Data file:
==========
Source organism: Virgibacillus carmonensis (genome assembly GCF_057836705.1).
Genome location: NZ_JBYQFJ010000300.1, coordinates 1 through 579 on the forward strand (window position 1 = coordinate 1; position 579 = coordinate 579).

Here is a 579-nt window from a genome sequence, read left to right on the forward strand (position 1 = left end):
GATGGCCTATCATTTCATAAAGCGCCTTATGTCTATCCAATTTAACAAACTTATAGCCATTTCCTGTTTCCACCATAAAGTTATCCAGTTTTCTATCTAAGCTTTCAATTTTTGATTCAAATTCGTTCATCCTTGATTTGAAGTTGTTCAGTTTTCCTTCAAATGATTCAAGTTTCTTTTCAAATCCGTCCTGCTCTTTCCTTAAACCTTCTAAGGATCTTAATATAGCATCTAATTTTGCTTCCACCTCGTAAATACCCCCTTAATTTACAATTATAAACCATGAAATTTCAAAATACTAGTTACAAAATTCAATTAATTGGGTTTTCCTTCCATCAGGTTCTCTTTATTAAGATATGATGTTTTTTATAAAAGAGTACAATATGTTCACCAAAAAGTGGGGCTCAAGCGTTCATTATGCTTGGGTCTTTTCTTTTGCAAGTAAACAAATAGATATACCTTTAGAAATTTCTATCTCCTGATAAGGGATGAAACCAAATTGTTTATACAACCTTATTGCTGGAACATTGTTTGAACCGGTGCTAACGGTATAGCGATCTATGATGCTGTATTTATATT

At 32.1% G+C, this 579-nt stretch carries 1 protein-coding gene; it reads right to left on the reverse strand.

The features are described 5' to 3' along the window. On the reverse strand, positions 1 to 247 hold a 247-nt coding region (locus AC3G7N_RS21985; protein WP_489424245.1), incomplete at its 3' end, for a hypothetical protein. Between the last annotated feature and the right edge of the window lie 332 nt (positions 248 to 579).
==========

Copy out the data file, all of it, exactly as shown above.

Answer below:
Source organism: Virgibacillus carmonensis (genome assembly GCF_057836705.1).
Genome location: NZ_JBYQFJ010000300.1, coordinates 1 through 579 on the forward strand (window position 1 = coordinate 1; position 579 = coordinate 579).

Here is a 579-nt window from a genome sequence, read left to right on the forward strand (position 1 = left end):
GATGGCCTATCATTTCATAAAGCGCCTTATGTCTATCCAATTTAACAAACTTATAGCCATTTCCTGTTTCCACCATAAAGTTATCCAGTTTTCTATCTAAGCTTTCAATTTTTGATTCAAATTCGTTCATCCTTGATTTGAAGTTGTTCAGTTTTCCTTCAAATGATTCAAGTTTCTTTTCAAATCCGTCCTGCTCTTTCCTTAAACCTTCTAAGGATCTTAATATAGCATCTAATTTTGCTTCCACCTCGTAAATACCCCCTTAATTTACAATTATAAACCATGAAATTTCAAAATACTAGTTACAAAATTCAATTAATTGGGTTTTCCTTCCATCAGGTTCTCTTTATTAAGATATGATGTTTTTTATAAAAGAGTACAATATGTTCACCAAAAAGTGGGGCTCAAGCGTTCATTATGCTTGGGTCTTTTCTTTTGCAAGTAAACAAATAGATATACCTTTAGAAATTTCTATCTCCTGATAAGGGATGAAACCAAATTGTTTATACAACCTTATTGCTGGAACATTGTTTGAACCGGTGCTAACGGTATAGCGATCTATGATGCTGTATTTATATT

At 32.1% G+C, this 579-nt stretch carries 1 protein-coding gene; it reads right to left on the reverse strand.

The features are described 5' to 3' along the window. On the reverse strand, positions 1 to 247 hold a 247-nt coding region (locus AC3G7N_RS21985; protein WP_489424245.1), incomplete at its 3' end, for a hypothetical protein. Between the last annotated feature and the right edge of the window lie 332 nt (positions 248 to 579).